Season Summary: 1988


Williamstown improved marginally by reaching the Grand Final in 1988 although on the day it never looked like beating minor premier Coburg. In a particularly even season, the Lions headed the ladder with 13 wins, one more than Preston, then came the Seagulls with 11 wins and Port Melbourne with 10, which edged out Springvale on percentage. Wooden-spooner Prahran still managed to win five of the 18 home and away games. 'Town were well placed to gain the double chance after winning seven of the first 10 games, but then had a slump and lost the next four. By winning the next four games, Williamstown again qualified for the finals and was certainly a premiership contender despite having to make its assault from the first semi.

After playing all First Division finals at the Junction Oval for 18 years, the VFA made a change in 1988 and played the semi-finals and preliminary at Port Melbourne, with the Grand Final at Windy Hill, Essendon. Had Port kicked accurately in the first half of the first semi, it well may have ended the season for Williamstown. The Seagulls, by contrast, were kept in the game by their accuracy as their score of 8.1 to 9.16 indicated. At three-quarter time the 'Town trailed by only three points and then unleashed a nine goal to one finish which was reminiscent of the previous year's first semi-final. Rickman kicked nine goals in Williamstown's 24.15 to 15.24 win, while ruck-rover Grant Smith was best afield. Round, Raeburn and Wheeler were also prominent.

A goalless first quarter was followed by nine in the second term as Williamstown went on to a 50-point win in the preliminary final against Preston, 18.17 to 11.9. This followed Coburg's 93-point win over the Bullants in the second semi.

The Grand Final at Essendon was the first VFA game played at that ground since 1921, when the ground was still home to the Essendon Association Club. Williamstown made a useful start to the game and led 6.3 to 3.5 at quarter-time, but Coburg started to assert itself after the break, although the 'Town still led by eight points at half-time. The issue was well and truly settled in the third quarter when Coburg added 7.8 to a solitary behind to set up a 16.18 to 12.15 win. 

Williamstown's 1988 Grand Final line-up was:

Backs:               Laurie Taylor      Robert Dimartino    Murray Nilsson

Half-backs:       Terry Wheeler        Glen Murphy       Brett McTaggart

Centre:                                          Rick Slevinson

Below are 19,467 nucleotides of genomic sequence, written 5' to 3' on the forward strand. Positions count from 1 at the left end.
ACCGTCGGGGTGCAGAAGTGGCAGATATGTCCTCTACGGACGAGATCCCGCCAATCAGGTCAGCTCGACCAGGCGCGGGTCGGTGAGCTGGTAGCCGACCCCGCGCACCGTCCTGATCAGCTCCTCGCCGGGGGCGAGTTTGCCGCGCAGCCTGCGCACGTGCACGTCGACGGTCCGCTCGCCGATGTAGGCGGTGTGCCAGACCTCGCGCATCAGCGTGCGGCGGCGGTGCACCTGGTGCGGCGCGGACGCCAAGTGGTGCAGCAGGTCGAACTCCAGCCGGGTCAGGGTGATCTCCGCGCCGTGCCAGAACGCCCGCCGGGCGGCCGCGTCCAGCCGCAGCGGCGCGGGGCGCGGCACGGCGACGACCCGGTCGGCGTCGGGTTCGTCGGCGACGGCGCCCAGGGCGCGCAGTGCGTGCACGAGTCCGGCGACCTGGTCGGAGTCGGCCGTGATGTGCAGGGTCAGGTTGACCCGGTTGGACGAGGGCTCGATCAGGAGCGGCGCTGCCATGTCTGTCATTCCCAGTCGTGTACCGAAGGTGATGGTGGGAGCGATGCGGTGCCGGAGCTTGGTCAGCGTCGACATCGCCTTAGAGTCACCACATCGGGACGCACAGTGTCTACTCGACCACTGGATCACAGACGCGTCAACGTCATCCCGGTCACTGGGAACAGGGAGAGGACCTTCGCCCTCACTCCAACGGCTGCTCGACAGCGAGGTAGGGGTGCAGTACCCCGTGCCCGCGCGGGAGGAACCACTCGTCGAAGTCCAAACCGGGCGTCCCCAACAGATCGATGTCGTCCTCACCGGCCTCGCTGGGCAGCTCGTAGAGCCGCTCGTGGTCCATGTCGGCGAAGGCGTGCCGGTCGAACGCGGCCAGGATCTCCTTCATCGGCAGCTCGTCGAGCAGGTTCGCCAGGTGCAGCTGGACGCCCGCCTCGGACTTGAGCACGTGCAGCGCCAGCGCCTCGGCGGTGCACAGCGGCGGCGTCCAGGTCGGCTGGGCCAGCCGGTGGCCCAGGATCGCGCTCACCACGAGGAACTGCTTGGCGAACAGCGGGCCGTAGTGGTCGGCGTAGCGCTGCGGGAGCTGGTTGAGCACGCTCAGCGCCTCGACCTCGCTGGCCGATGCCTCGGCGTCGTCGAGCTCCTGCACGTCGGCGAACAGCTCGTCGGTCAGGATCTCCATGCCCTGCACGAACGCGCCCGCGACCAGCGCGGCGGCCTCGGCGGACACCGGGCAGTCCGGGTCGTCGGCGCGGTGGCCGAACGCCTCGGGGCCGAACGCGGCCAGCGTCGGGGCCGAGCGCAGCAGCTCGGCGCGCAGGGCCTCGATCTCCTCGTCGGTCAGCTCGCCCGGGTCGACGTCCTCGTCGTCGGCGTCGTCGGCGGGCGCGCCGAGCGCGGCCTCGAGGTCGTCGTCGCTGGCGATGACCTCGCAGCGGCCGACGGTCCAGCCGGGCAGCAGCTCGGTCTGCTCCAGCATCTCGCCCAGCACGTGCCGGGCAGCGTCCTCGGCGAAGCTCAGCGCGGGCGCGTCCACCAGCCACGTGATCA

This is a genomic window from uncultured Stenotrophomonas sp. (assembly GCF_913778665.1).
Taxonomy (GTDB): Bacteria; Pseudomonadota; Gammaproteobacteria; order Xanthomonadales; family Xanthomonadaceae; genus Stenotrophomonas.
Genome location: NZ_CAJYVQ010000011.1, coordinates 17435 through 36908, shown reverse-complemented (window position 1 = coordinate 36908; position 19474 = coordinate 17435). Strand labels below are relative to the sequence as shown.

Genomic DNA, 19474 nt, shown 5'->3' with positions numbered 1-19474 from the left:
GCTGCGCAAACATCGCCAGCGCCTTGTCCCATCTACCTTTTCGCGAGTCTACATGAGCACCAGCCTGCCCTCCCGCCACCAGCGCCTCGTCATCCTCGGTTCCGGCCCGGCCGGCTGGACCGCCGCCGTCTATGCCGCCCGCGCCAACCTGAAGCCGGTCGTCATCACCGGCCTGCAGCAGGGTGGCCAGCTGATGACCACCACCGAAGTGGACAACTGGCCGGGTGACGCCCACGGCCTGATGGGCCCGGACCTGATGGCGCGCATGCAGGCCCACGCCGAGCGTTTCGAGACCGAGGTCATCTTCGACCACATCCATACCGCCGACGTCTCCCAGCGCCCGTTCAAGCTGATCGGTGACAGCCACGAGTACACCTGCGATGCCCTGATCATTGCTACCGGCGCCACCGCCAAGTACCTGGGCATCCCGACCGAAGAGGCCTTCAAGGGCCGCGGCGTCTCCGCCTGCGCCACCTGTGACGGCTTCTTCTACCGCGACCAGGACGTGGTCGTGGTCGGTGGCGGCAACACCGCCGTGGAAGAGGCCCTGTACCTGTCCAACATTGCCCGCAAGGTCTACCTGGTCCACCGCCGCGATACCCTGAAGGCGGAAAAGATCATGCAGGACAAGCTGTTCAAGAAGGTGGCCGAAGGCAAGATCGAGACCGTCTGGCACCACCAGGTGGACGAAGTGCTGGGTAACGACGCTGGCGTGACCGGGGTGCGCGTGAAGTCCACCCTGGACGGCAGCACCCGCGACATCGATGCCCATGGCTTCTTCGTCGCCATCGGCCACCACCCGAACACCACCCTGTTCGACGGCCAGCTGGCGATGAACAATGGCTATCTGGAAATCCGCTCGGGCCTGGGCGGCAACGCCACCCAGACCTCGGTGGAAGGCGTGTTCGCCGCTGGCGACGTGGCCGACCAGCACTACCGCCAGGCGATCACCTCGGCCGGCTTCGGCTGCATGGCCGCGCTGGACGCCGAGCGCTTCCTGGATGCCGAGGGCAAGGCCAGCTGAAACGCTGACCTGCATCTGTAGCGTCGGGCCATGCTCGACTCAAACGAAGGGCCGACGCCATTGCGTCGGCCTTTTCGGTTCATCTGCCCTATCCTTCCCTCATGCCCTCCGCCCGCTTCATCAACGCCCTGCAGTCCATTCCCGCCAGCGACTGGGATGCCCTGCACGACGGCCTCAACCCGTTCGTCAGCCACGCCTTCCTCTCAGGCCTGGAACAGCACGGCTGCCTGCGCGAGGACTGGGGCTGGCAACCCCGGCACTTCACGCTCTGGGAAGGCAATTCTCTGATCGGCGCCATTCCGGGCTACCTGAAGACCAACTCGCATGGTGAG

Half-forwards:   Mark Kennedy      Barry Round         Tony Pastore

Forwards:         Danny Del Re       Ian Rickman        Ritchie Raeburn

Followers:         Kim Kershaw        Grant Smith

Rover:               Lindsay Cahill

Interchange:      Darrin Rowsell     Vin Dimartino

While the Grand Final wasn't a winner for the 'Town, the club did provide the Liston Trophy winner when half-back flanker Brett McTaggart tied for the award with Coburg's Gary Sheldon. The pair finished one vote ahead of the evergreen Barry Round, while Ritchie Raeburn finished equal seventh. McTaggart, the team's vice-captain, was the son of former Williamstown player Jack McTaggart, who later joined Yarraville where he captained the side's 1961 premiership side. Despite his Liston success McTaggart did not win the club's best and fairest award, which again went to Round.

During the season the club mourned the loss of former presidents Alf Urban and Jack Carter.

Since the mid-1970's Williamstown had recruited Mal Allen, Bruce Alexander, Frank Briner and Bruce Mourney from Port Melbourne - a most unlikely source considering the competitiveness between the pair - but such recruiting was trumped when the Seagulls acquired veteran Port player Bill Swan, who had failed to negotiate a new deal with his club, for season 1989. Port considered Swan too old to retain at the age of 33 and cleared the 200-game veteran who had given long and loyal service, chiefly as a centreman. Former Sunshine full-forward Hugh 'Butch' Litchfield, who had kicked 130 goals in 1986, also joined and was given the No. 4 jumper. Litchfield was seen as a possible successor to Fotheringham, with Rickman used on the half-forward line. Wheeler's return to Footscray as coach meant Williamstown had to find a replacement, but didn't have to look far as Barry Round made an admirable successor.

There were major changes also in the VFA. While clubs such as Williamstown maintained a high profile, cash flow and plenty of supporters, those at the other end of the scale struggled to survive. From 24 clubs - 12 in each division - in 1983, the ranks rapidly thinned. The loss of Geelong West late in 1988 left the Association with 15 clubs and, after 28 years of two divisions, in 1989 the VFA went back to a single competition. A final five was also introduced for the first time. 

John Grieve became the third Williamstown official to preside over the VFA when he took office in 1989. Born in Williamstown in October 1945, Grieve did not come from a football background, although his father was a keen supporter of the Seagulls. John's passion for the game led him to play with the thirds at Williamstown, but he did not advance further. "I'd qualify as one of the worst footballers that Williamstown has had," Grieve reflected. Aware that he would not derive much satisfaction on the field, he decided to put his energy into administration and initially was secretary of the Williamstown third 16. Later he served as club secretary in 1972-73 and became a delegate to the VFA board of management. He subsequently rose to be vice-president and was a VFA board member when he succeeded Brook Anderson as president. A career school teacher, Grieve was principal of Newport Lakes Primary School at the time of his retirement in September 2000.


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